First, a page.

Good morning, Quartz readers!
What to watch for today and over the weekend
G20 finance ministers meet in Shanghai. Talk is expected to turn to China’s slowing economy, and perhaps its ridiculous stock market, during the two-day conference. British fin-min George Osborne will be cajoling his peers to come out against a Brexit.
FIFA votes on its next president. Candidates are vowing to restore the international soccer body’s tarnished reputation, but their campaigns arepromising more money and travel for FIFA members—a move right out of Sepp Blatter’s playbook.
Iran holds elections. Voters will choose legislators and a clerical council(paywall) that will help elect the country’s next supreme leader. President Hassan Rouhani hopes to put more moderates in power.
Warren Buffett sums up a terrible year. Saturday’s annual letter to shareholders may contain hints about who will take over at Berkshire Hathaway when its legendary 85-year-old CEO retires.
While you were sleeping
GOP presidential candidates debated again. Senator Marco Rubio stood out for aggressively attacking billionaire Donald Trump, who clearly leads in polls, over his anti-immigration stance. “If he builds the wall the way he built Trump Towers, he’ll be using illegal immigrant labor to do it,” said the Florida lawmaker.
US-China sanctions against North Korea were revealed. The USsubmitted to the UN a China-backed draft resolution that could bar the country from importing aviation fuel and small arms. It could ultimately end all North Korean exports to UN member states.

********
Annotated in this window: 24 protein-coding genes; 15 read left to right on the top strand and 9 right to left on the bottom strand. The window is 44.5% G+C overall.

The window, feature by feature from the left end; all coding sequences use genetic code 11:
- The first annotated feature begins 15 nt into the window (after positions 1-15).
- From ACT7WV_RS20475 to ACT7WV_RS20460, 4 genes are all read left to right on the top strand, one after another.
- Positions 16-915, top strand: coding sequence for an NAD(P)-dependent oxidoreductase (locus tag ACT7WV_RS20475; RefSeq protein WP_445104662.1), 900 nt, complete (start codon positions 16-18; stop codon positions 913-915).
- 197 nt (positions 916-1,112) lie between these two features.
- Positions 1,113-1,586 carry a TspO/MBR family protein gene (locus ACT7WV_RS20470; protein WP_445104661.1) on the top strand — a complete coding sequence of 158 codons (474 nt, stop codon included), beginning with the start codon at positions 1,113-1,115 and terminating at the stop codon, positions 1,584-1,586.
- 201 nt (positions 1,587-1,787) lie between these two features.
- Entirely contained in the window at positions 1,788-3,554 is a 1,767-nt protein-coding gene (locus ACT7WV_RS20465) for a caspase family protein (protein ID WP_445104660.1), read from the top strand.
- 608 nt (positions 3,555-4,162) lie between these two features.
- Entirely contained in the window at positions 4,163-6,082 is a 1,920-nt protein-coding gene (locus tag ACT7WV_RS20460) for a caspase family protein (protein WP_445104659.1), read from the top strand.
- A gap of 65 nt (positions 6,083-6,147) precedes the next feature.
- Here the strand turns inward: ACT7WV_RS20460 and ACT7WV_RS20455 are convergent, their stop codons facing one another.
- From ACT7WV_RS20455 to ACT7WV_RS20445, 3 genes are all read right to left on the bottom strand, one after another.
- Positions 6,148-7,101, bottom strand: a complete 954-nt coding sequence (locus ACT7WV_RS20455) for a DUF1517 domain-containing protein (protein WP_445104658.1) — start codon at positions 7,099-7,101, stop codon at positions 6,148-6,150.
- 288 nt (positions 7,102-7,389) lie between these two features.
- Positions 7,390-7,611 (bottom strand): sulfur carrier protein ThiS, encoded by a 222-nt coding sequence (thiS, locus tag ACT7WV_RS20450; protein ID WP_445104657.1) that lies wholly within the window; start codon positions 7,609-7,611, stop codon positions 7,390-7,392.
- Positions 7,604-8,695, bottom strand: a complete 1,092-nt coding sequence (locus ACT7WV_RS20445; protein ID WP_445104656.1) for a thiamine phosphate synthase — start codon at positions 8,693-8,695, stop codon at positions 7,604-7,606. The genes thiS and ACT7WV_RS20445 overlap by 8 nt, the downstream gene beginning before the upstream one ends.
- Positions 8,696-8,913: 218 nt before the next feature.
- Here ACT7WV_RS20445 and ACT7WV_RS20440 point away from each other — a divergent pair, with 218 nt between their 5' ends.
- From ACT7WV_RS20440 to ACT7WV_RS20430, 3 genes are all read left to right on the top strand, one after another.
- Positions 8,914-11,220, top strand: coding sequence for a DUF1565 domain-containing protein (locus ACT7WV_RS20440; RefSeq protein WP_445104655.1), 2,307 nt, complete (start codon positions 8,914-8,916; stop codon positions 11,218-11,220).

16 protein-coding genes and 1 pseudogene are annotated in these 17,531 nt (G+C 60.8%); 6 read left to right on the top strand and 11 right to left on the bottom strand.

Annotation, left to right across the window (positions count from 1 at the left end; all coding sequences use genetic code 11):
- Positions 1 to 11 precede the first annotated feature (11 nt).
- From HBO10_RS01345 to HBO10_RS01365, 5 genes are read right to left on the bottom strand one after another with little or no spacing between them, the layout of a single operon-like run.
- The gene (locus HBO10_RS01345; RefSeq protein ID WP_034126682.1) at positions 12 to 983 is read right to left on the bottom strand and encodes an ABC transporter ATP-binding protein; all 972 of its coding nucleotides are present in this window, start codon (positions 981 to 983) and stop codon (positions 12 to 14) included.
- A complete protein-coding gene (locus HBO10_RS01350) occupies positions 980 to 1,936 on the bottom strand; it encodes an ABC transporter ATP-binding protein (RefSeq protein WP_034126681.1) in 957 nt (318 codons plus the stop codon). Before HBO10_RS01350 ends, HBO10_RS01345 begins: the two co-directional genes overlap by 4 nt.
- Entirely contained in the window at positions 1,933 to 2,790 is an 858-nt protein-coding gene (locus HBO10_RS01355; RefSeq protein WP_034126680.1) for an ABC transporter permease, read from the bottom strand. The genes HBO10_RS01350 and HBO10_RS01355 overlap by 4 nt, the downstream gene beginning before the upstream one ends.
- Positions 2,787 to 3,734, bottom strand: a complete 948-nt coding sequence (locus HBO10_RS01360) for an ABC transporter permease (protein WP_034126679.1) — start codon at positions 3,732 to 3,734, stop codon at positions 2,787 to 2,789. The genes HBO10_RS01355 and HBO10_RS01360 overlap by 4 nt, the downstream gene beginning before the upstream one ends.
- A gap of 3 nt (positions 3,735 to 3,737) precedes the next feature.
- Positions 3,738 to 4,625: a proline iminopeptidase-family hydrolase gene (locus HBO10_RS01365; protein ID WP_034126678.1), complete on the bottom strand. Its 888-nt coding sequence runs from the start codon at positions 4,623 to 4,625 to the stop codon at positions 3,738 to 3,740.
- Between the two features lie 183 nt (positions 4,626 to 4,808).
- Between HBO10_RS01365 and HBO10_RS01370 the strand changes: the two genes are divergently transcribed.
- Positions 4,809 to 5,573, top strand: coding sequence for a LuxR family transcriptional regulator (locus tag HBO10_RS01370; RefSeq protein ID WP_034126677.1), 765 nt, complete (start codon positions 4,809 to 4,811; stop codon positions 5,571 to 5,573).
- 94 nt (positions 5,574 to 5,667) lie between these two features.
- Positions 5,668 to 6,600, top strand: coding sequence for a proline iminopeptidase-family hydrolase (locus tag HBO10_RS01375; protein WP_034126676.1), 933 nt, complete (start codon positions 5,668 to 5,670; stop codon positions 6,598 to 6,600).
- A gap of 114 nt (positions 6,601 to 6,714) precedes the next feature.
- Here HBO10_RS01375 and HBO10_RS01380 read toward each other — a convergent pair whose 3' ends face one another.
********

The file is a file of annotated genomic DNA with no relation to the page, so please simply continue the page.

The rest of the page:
Up to seven were killed in a Kansas mass shooting. A gunman waskilled by police after also wounding around 20 former colleagues at his workplace. The suspected shooter, who carried a rifle and a handgun, had a history of criminal activity.
Sharp lost 14% of its value, for the second day. The troubled Japanese electronics maker also lost 14.4% yesterday (Feb. 25) after Foxconn, which was planning to buy the company, delayed signing a deal. The Taiwanese buyer said it had been alerted to potential risks only on Wednesday.
Apple took its FBI defense to court. The tech company filed a motion against an order forcing it to unlock an iPhone used by one of the San Bernardino shooters. Apple argued that the FBI request would violate the First Amendment, which secures the right to free speech.
Baidu delivered a strong quarter. The Chinese internet giant reported fourth-quarter revenue of 18.5 billion yuan ($2.8 billion), marking a 33% increase compared with a year earlier. That sent share prices up as much as 12%.
Halliburton cut even more jobs. The oilfield services giant is laying off another 5,000 workers, after it slashed 4,000 jobs in the final quarter of last year. Since late 2014, oil prices have forced the company to cut a quarter of its staff.
Quartz obsession interlude
Michael Erard on why people distrust foreign accents. “‘We’re less likely to believe something if it’s said with a foreign accent,’ one expert explained. In her view, negative judgments are the result of the additional effort that our brains must make to process foreign speech. Our brains then shift the blame for this effort onto the veracity of the speaker.” Read more here.
Quartz markets haiku
Not an epic day
Oil rose, so did stocks
We’re at a seven-week high
Matters of debate
America doesn’t like women who seek power. Hillary Clinton’s approval ratings soar when she’s on the job, but plummet when she’s campaigning.
“-splaining” has become a meaningless suffix. A once-useful term to criticize sexism has become nothing more than a lazy joke.
Good customer service acts inversely to economic health. In the good times, expect service to decline.
Homesickness was once considered a fatal medical condition. Luckily it was easily curable.
Colorado’s emergency rooms are full of tourists. Weed is now legal in the state, but visitors are overdoing it a bit.
Sperm are a virus’s best friend. The body’s defenses give them a free pass, helping them spread Zika and HIV.
Mexico City is shaming litterers on Periscope. The social media appbroadcasts their misdeeds in real time.
Michigan’s potholes could be worth billions. The state is vying for a slice of government funding to test self-driving cars on its crummy roads.
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